The station has gone through many personalities through the years. Currently WABD has two full-time local personalities. Jimmy Steele (Program Director) hosts mid days and Twiggins hosts afternoons. Twiggins has been with WABD since 2015 but got his start at the original WABB. Mornings became syndicated from Melbourne, Florida in late 2016 by Tony Zazza and Cheree. The show is called "Zazza mornings with Cheree," and is broadcast in 3 markets (Melbourne, Florida; Fort Walton Beach, Florida; and Mobile, Alabama). The current air staff has been in place in their current configuration since October 2016.

References[edit]

  1. ^ a b c d "Call Sign History". CDBS Public Access Database. FCC Media Bureau. July 16, 2012. Retrieved July 17, 2012.
  2. ^ a b Venta, Lance (July 9, 2012). "WABD Returning Home To 97.5". Radio Insight. Retrieved July 15, 2012.
  3. ^ "People: Radio". Media Life. October 30, 2006. Archived from the original on May 20, 2011. Retrieved August 2, 2008. Dittman owned WABB-AM since 1959, adding WABB-FM in 1973.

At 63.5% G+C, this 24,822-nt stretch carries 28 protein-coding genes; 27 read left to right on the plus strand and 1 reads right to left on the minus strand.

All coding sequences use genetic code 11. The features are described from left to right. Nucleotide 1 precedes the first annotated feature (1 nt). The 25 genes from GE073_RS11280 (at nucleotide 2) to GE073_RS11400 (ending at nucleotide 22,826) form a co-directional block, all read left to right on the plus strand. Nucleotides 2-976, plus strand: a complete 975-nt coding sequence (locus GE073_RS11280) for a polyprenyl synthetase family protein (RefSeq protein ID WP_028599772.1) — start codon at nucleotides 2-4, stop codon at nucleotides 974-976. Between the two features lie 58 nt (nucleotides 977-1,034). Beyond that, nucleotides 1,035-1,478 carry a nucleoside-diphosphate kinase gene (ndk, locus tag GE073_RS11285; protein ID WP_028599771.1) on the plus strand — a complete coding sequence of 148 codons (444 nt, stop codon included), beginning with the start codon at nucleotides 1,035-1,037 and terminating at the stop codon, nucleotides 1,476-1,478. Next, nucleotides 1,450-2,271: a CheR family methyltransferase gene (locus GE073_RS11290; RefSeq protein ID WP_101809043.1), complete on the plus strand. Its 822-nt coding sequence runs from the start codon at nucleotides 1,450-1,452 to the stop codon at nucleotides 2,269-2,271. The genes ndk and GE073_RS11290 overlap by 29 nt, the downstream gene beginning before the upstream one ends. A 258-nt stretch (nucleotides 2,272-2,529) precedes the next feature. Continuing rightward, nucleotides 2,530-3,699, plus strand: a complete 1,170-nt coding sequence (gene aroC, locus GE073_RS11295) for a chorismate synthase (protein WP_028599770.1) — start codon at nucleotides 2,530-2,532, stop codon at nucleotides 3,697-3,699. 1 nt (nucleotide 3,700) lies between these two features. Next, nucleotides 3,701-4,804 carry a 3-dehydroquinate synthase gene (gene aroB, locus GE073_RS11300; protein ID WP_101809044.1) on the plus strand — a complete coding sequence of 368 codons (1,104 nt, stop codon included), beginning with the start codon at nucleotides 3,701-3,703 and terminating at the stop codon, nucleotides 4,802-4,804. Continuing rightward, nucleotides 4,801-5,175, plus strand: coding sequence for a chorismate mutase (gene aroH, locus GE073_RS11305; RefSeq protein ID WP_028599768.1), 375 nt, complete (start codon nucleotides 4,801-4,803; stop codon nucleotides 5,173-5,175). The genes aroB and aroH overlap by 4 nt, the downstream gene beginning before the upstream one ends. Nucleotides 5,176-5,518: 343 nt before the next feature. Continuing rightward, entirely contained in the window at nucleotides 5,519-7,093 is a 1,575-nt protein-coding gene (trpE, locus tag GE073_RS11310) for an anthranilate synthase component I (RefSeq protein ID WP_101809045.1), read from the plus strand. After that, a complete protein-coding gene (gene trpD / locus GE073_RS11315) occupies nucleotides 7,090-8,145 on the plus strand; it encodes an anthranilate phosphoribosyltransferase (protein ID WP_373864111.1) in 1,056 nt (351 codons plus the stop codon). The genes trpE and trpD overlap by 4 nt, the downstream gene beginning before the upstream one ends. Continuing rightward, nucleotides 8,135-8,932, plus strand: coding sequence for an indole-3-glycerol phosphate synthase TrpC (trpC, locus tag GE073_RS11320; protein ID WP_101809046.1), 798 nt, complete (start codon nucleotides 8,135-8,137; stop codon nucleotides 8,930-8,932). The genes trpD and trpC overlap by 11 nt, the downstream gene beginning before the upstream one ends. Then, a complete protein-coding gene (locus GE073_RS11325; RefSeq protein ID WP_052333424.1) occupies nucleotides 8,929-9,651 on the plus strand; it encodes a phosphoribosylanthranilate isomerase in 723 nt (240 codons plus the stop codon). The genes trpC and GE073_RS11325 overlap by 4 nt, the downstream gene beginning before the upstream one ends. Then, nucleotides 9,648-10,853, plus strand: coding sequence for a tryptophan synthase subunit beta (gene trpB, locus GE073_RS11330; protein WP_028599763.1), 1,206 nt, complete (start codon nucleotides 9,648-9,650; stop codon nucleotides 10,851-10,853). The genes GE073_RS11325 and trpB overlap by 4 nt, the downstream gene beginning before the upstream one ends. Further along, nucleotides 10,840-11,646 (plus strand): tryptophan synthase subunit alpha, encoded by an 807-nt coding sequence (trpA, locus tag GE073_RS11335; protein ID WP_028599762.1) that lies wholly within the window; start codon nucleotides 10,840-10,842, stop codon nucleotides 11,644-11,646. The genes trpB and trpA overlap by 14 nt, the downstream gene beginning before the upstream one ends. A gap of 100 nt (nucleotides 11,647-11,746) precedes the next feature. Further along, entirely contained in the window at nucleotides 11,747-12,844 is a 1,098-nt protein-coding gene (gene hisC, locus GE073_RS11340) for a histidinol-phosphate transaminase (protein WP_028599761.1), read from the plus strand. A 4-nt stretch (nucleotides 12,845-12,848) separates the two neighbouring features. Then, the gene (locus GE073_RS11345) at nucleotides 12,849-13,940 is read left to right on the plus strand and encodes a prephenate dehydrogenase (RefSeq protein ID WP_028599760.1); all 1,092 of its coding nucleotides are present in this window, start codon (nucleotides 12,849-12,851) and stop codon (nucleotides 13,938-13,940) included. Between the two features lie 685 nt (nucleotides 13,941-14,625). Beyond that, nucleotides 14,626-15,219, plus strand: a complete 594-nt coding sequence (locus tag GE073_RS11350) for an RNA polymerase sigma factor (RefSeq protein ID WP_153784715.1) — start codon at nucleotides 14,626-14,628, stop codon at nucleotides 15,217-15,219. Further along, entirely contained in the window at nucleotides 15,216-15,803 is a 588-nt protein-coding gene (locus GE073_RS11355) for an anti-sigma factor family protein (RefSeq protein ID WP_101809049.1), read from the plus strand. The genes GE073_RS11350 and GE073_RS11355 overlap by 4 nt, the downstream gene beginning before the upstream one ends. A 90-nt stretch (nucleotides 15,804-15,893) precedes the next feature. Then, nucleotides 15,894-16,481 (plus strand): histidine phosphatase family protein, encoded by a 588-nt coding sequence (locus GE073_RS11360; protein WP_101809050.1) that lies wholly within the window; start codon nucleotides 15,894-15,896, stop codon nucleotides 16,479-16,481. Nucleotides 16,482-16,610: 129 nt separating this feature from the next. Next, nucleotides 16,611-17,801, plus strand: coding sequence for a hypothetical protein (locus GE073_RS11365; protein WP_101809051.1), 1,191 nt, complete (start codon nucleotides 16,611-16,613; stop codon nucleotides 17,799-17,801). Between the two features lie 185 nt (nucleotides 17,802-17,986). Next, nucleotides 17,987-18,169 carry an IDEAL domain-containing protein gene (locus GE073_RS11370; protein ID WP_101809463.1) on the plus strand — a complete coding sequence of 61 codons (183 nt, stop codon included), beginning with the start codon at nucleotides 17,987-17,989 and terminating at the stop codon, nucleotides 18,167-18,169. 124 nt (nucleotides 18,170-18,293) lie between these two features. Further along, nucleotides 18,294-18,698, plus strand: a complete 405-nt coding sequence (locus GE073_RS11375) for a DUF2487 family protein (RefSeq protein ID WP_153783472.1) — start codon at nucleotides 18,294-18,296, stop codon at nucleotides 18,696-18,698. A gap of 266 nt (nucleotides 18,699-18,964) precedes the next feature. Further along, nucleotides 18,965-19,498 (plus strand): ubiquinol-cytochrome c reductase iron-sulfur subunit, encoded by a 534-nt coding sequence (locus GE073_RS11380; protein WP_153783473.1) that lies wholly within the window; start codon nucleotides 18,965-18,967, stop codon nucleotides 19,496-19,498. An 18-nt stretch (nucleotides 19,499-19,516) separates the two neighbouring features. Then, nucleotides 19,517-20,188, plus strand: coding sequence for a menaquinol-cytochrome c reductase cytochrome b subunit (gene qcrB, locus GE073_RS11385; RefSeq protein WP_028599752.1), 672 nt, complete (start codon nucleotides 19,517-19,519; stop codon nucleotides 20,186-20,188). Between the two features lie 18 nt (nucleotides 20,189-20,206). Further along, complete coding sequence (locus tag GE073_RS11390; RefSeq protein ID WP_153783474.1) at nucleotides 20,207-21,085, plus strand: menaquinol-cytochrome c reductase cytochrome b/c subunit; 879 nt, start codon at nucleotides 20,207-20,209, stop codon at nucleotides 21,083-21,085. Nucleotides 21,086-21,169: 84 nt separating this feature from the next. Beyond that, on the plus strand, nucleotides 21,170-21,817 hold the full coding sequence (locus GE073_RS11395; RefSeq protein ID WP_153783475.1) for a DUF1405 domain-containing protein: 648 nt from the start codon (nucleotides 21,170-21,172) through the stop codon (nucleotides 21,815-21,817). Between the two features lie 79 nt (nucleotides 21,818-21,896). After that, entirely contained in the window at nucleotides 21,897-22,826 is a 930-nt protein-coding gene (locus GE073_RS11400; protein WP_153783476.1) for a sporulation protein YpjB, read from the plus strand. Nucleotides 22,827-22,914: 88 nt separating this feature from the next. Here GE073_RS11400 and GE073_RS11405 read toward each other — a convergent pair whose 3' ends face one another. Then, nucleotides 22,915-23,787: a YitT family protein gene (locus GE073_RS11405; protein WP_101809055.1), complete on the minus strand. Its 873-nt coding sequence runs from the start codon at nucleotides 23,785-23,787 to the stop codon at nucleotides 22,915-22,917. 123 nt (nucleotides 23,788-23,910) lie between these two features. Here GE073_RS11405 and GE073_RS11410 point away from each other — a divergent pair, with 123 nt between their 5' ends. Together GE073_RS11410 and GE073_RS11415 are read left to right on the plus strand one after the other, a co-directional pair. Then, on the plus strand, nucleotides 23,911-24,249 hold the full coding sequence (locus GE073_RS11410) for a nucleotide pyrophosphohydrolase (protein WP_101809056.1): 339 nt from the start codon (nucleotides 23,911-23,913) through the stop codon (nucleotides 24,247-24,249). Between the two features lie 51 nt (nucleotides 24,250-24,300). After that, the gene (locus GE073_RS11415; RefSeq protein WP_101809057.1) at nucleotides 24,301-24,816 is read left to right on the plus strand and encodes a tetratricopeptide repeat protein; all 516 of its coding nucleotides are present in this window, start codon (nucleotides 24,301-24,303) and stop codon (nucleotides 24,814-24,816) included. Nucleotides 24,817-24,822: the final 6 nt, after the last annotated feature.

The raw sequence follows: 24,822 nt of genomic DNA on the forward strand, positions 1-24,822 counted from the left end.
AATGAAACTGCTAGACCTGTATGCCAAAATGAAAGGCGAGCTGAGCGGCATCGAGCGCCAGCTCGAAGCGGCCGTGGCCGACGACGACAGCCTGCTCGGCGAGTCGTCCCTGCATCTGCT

4. ^ "Bernie Dittman Passes Away". Radio Monitor. October 26, 2006.
  5. ^ Farber, Erica (April 11, 2003). "Publisher's Profile: Scott Shannon". Radio & Records. Archived from the original on May 8, 2006. Retrieved August 2, 2008.
  6. ^ "WABB's Dittman Dead At 79". Radio Ink. October 31, 2006. Archived from the original on September 27, 2007. Retrieved January 4, 2008.
  7. ^ Holbert, Rob (November 8, 2006). "Media Frenzy". Lagniappe Mobile. Archived from the original on July 5, 2008. Retrieved January 10, 2012.
  8. ^ https://licensing.fcc.gov/cdbs/CDBS_Attachment/getattachment.jsp?appn=101487662&qnum=5040&copynum=1&exhcnum=1
  9. ^ "WABB-FM Agrees to be Purchased by Educational Media Foundation" from WABB (February 17, 2012)
  10. ^ "104.1 Mobile To Fill WABB Void - RadioInsight". radioinsight.com. 1 March 2012. Retrieved 9 April 2018.
  11. ^ Williams, Alvin (November 16, 2012). "New call letters adopted for WABB-AM". Examiner.com.
  12. ^ a b "Application Search Details (BALH-20120709AFX)". FCC Media Bureau. July 10, 2012. Retrieved July 15, 2012.
  13. ^ "WABD is Heading To The Old WABB 97.5 Frequency". All Access. July 9, 2012. Retrieved July 15, 2012.

External links[edit]